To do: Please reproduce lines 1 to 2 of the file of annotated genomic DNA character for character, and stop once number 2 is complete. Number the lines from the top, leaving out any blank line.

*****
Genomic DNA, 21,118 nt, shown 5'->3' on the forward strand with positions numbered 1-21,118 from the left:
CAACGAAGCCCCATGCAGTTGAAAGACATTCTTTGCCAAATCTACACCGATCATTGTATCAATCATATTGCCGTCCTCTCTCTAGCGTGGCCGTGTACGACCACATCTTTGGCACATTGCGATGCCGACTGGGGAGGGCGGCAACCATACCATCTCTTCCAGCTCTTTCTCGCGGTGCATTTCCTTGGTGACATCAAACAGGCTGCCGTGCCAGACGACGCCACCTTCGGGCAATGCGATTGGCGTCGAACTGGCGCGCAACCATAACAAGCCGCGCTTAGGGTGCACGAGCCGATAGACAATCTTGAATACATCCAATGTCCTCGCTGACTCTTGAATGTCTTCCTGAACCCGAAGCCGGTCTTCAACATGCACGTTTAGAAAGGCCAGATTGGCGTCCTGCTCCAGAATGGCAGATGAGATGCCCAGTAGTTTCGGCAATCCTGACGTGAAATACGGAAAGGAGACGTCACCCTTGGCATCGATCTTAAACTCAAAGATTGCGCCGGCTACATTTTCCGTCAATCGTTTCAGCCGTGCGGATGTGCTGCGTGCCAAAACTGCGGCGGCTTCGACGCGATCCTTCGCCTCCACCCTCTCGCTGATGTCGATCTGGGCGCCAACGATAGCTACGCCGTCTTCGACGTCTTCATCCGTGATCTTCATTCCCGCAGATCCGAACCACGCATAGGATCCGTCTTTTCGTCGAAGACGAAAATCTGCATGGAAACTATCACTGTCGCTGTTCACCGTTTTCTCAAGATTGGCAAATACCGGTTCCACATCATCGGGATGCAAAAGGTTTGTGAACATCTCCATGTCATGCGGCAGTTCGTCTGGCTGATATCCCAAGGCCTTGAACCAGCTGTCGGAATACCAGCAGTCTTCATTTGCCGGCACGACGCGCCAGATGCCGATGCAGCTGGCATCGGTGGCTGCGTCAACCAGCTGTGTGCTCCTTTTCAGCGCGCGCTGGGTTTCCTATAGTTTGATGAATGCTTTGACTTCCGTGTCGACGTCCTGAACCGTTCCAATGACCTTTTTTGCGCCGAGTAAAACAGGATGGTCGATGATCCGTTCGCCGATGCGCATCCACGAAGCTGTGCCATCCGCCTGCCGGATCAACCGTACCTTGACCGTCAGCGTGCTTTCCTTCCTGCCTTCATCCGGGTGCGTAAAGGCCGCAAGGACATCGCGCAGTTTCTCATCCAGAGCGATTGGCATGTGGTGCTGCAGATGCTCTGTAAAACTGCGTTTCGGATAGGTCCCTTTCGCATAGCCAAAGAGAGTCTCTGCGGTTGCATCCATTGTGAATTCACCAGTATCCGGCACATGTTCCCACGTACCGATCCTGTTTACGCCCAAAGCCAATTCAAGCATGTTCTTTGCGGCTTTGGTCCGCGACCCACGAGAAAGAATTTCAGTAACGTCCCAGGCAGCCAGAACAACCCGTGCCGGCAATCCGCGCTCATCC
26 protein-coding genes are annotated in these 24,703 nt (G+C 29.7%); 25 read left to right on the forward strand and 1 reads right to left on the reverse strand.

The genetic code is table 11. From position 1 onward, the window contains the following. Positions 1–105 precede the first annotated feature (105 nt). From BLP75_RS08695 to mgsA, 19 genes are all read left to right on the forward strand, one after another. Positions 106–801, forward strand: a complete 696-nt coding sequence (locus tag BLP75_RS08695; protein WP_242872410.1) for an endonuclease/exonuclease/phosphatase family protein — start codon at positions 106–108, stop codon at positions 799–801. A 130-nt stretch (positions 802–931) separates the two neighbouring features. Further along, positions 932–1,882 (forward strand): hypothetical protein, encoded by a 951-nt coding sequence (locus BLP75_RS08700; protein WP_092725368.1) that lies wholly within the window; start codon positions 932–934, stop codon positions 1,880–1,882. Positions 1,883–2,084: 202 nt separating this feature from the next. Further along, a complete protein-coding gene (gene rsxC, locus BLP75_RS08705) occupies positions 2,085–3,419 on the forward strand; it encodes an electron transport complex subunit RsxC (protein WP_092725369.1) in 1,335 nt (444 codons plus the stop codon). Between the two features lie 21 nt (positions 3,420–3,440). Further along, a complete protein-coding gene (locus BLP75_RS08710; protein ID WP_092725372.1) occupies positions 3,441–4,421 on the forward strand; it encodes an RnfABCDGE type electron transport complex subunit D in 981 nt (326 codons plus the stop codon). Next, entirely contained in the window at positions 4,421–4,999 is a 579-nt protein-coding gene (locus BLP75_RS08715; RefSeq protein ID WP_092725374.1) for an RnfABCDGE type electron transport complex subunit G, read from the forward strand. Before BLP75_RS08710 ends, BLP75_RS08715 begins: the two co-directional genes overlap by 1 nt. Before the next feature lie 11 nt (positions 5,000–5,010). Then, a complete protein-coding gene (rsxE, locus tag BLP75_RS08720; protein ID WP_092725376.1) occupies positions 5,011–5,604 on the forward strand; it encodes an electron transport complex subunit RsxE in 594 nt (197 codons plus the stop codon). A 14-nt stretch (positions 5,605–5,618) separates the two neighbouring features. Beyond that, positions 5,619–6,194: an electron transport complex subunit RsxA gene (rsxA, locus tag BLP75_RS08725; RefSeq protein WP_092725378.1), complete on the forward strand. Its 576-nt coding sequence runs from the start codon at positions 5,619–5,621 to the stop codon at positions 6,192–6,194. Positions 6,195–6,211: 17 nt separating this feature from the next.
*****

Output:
Genomic DNA, 21,118 nt, shown 5'->3' on the forward strand with positions numbered 1-21,118 from the left:
CAACGAAGCCCCATGCAGTTGAAAGACATTCTTTGCCAAATCTACACCGATCATTGTATCAATCATATTGCCGTCCTCTCTCTAGCGTGGCCGTGTACGACCACATCTTTGGCACATTGCGATGCCGACTGGGGAGGGCGGCAACCATACCATCTCTTCCAGCTCTTTCTCGCGGTGCATTTCCTTGGTGACATCAAACAGGCTGCCGTGCCAGACGACGCCACCTTCGGGCAATGCGATTGGCGTCGAACTGGCGCGCAACCATAACAAGCCGCGCTTAGGGTGCACGAGCCGATAGACAATCTTGAATACATCCAATGTCCTCGCTGACTCTTGAATGTCTTCCTGAACCCGAAGCCGGTCTTCAACATGCACGTTTAGAAAGGCCAGATTGGCGTCCTGCTCCAGAATGGCAGATGAGATGCCCAGTAGTTTCGGCAATCCTGACGTGAAATACGGAAAGGAGACGTCACCCTTGGCATCGATCTTAAACTCAAAGATTGCGCCGGCTACATTTTCCGTCAATCGTTTCAGCCGTGCGGATGTGCTGCGTGCCAAAACTGCGGCGGCTTCGACGCGATCCTTCGCCTCCACCCTCTCGCTGATGTCGATCTGGGCGCCAACGATAGCTACGCCGTCTTCGACGTCTTCATCCGTGATCTTCATTCCCGCAGATCCGAACCACGCATAGGATCCGTCTTTTCGTCGAAGACGAAAATCTGCATGGAAACTATCACTGTCGCTGTTCACCGTTTTCTCAAGATTGGCAAATACCGGTTCCACATCATCGGGATGCAAAAGGTTTGTGAACATCTCCATGTCATGCGGCAGTTCGTCTGGCTGATATCCCAAGGCCTTGAACCAGCTGTCGGAATACCAGCAGTCTTCATTTGCCGGCACGACGCGCCAGATGCCGATGCAGCTGGCATCGGTGGCTGCGTCAACCAGCTGTGTGCTCCTTTTCAGCGCGCGCTGGGTTTCCTATAGTTTGATGAATGCTTTGACTTCCGTGTCGACGTCCTGAACCGTTCCAATGACCTTTTTTGCGCCGAGTAAAACAGGATGGTCGATGATCCGTTCGCCGATGCGCATCCACGAAGCTGTGCCATCCGCCTGCCGGATCAACCGTACCTTGACCGTCAGCGTGCTTTCCTTCCTGCCTTCATCCGGGTGCGTAAAGGCCGCAAGGACATCGCGCAGTTTCTCATCCAGAGCGATTGGCATGTGGTGCTGCAGATGCTCTGTAAAACTGCGTTTCGGATAGGTCCCTTTCGCATAGCCAAAGAGAGTCTCTGCGGTTGCATCCATTGTGAATTCACCAGTATCCGGCACATGTTCCCACGTACCGATCCTGTTTACGCCCAAAGCCAATTCAAGCATGTTCTTTGCGGCTTTGGTCCGCGACCCACGAGAAAGAATTTCAGTAACGTCCCAGGCAGCCAGAACAACCCGTGCCGGCAATCCGCGCTCATCC